• City Hall Roof Replacement: $65,000 – The roof on City Hall has been bad for a number of years. Money was allocated in 2012 to replace the roof, but after receiving bids, it was found that the amount allocated was not sufficient. This project was rebudgeted in 2013. We are in the process of receiving bids at this time to complete this project in the early fall.
    • Police/EMS Dept. Building Updating: $10,000 & Street Shop Building Repair: $5,000 – These two projects were initially budgeted in the FY 2013 Budget based on the 10 Year Capital Plan request. Mid-year 2013 one of the Ambulances developed serious mechanical problems that would require several thousand dollars to repair. This ambulance was 18 years old, and had over 160,000 miles on it. The concern was that we must have two fully dependable ambulances to adequately respond to any medical emergency. We had one new one, and two old ones. The 18 year old ambulance mentioned above, and another ambulance that was 13 years old with 130,000 miles on it. I brought this issue before the Board of Alderman for review, and requested that we delay any work on the Police/EMS Building and Street Shop Building and use that funding to help pay for “reboxing” the ambulance box on a new chassis. A complete new ambulance is approximately $150,000. Reboxing only cost about $75,000, but only can be completed if the box is in good condition. The ambulance that needed the extensive engine repairs was viable for reboxing. This plan was approved by the Board of Alderman, and this expense will be financed over the next four years. The funding of $15,000 originally allocated for renovations will be used to complete this project. That leaves the EMS dept with two new ambulances, and one older ambulance as a backup.

Fleet Management:

In 2012 when the 10 year capital plan was developed, staff recorded and cataloged every vehicle,the year, mileage, and use of the vehicle. We also took a picture of it to better record keeping. Going forward, the Board of Alderman reviews every vehicle that is being recommended for replacement, the mileage and age. Additionally, all vehicles are scheduled for replacement based on expected usable life of the vehicle, expected price of replacement, and allowance that there needs to be some give and take in this schedule. The goal is to maximize the useable life of the vehicle, and monitor the cost/benefit ratio to maintaining or repairing the vehicle versus replacing it. In short, not waste money repairing an old vehicle that is well past it’s prime.

FY 2014 Fleet Expenditures:

2 Replacement Patrol Vehicles: $50,000 allocated – 25,000 each.

2008 Ford Crown Victoria – 170,000 miles

2009 Ford Crown Victoria – 150,000 miles

Status: Replacement Completed fall of 2012

Considerations:

The average police car racks up 40,000 miles a year as our officer patrol our community. This means that after just three years, a patrol car can have over 120,000 miles. Police must have vehicles that can be depended on to respond to serious situations. These cars receive regular service to keep them operating efficiently and dependably. All old vehicles are sold at auction, and the money received from these sales is put back into the Capital Projects fund for use in purchasing replacement vehicles in the future. The current replacement schedule and actual usage dictates that at least one patrol car is replaced annually in the budget. Last year two patrol cars were replaced because replacement was skipped in a previous year, and also because the car that had been traditionally reserved for the Chief was replaced by a full patrol vehicle that got more use, and lowered the burden on the remaining patrol vehicles.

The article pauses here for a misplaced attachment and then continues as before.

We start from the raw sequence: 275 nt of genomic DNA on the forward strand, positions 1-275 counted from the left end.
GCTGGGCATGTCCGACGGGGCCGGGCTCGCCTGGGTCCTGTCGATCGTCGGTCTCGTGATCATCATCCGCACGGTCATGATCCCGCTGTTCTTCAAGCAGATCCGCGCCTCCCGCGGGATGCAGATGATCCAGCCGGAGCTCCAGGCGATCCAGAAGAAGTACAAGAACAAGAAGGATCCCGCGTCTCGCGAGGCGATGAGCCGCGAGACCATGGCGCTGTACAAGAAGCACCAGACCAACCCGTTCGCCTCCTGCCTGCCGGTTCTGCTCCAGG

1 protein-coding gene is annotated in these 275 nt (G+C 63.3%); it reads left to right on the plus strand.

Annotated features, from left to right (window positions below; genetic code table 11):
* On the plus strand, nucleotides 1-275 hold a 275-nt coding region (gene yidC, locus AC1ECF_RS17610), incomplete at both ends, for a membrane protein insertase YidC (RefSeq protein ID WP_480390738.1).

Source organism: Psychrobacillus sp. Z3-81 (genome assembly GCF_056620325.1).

Incidentally, I was asked why we did not buy Ford Crown Victoria’s for police use like we had in the past, and weren’t the Dodge Chargers more expensive. Ford discontinued the Crown Victoria in 2011, and the Chargers were the lowest bid that came in when the bid requests went out. It should also be noted that the Chargers have a V-6 motor that is sufficient for patrolling our community, and gets better gas mileage that the V-8 patrol vehicle it replaced.

  • Fiscal Year 2014 (FY 2014) Capital Projects Funding– Pending the passage of the FY 2014 Budget
    • Street Projects: $270,000 allocated
      • At this time the street projects for FY 2014 that be completed in the summer of 2014 have not yet been determined. Staff is reviewing the street priorities at this time, and we will be presenting options to the Board of Alderman after the first of the year.
    • City Hall Renovation: $70,000
      • See discussion of this project above under FY 2013 Capital Projects, Item D.
    • C. Emergency Alert Siren Replacement: $25,000
      • Continuation of the plan discussed above in FY 2013 Capital Projects List, Item B to replace the aging, and insufficient emergency sirens currently in place.
    • Community Building Repairs: $15,000
      • Continuation of the plan discussed above in FY 2013 Capital Projects. Item C.

Tentative FY 2014 Fleet Replacements:

Two replacement Vehicles scheduled: $56,000 allocated 2009 Ford Crown Victoria – School Resource Officer/Patrol Vehicle: odometer stopped working at 190,000 miles. This has been kept because this vehicle is primarily used for the school resource officer, and not used for emergency response unless absolutely necessary.

1989 Dodge Pickup – 170,000 miles – Currently needs many repairs, and was scheduled in the capital plan for replacement.

Many of these issues are multi-faceted and have many aspects that must be considered before taking action. It would be a lot easier if there was a simple answer, however this is often not the case. Please rest assured that every effort is being made to provide the Mayor and Board of Aldermen the best information possible, and they strive to consider all possible options before making a decision. As always, if you would like more information, have a comment or question, you can contact the Mayor, your Alderman, or me.

Jon